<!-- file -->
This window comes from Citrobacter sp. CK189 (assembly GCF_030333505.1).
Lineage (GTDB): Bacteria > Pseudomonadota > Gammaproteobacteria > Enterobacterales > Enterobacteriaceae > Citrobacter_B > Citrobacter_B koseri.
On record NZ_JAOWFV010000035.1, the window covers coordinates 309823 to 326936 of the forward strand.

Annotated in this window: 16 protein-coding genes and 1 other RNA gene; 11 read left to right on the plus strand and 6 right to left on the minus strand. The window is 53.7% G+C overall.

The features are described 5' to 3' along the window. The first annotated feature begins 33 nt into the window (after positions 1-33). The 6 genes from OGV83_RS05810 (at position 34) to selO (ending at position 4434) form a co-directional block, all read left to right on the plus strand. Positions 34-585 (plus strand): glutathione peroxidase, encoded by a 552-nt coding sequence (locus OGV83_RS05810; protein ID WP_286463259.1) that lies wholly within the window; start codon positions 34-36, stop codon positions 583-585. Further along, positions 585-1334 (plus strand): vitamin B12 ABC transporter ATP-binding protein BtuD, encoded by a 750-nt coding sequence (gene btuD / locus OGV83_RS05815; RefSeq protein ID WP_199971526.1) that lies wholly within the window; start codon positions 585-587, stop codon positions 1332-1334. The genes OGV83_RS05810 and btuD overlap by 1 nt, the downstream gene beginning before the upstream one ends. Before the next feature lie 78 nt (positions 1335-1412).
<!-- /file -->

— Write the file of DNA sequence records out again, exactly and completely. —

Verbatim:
This window comes from Citrobacter sp. CK189 (assembly GCF_030333505.1).
Lineage (GTDB): Bacteria > Pseudomonadota > Gammaproteobacteria > Enterobacterales > Enterobacteriaceae > Citrobacter_B > Citrobacter_B koseri.
On record NZ_JAOWFV010000035.1, the window covers coordinates 309823 to 326936 of the forward strand.

Annotated in this window: 16 protein-coding genes and 1 other RNA gene; 11 read left to right on the plus strand and 6 right to left on the minus strand. The window is 53.7% G+C overall.

The features are described 5' to 3' along the window. The first annotated feature begins 33 nt into the window (after positions 1-33). The 6 genes from OGV83_RS05810 (at position 34) to selO (ending at position 4434) form a co-directional block, all read left to right on the plus strand. Positions 34-585 (plus strand): glutathione peroxidase, encoded by a 552-nt coding sequence (locus OGV83_RS05810; protein ID WP_286463259.1) that lies wholly within the window; start codon positions 34-36, stop codon positions 583-585. Further along, positions 585-1334 (plus strand): vitamin B12 ABC transporter ATP-binding protein BtuD, encoded by a 750-nt coding sequence (gene btuD / locus OGV83_RS05815; RefSeq protein ID WP_199971526.1) that lies wholly within the window; start codon positions 585-587, stop codon positions 1332-1334. The genes OGV83_RS05810 and btuD overlap by 1 nt, the downstream gene beginning before the upstream one ends. Before the next feature lie 78 nt (positions 1335-1412).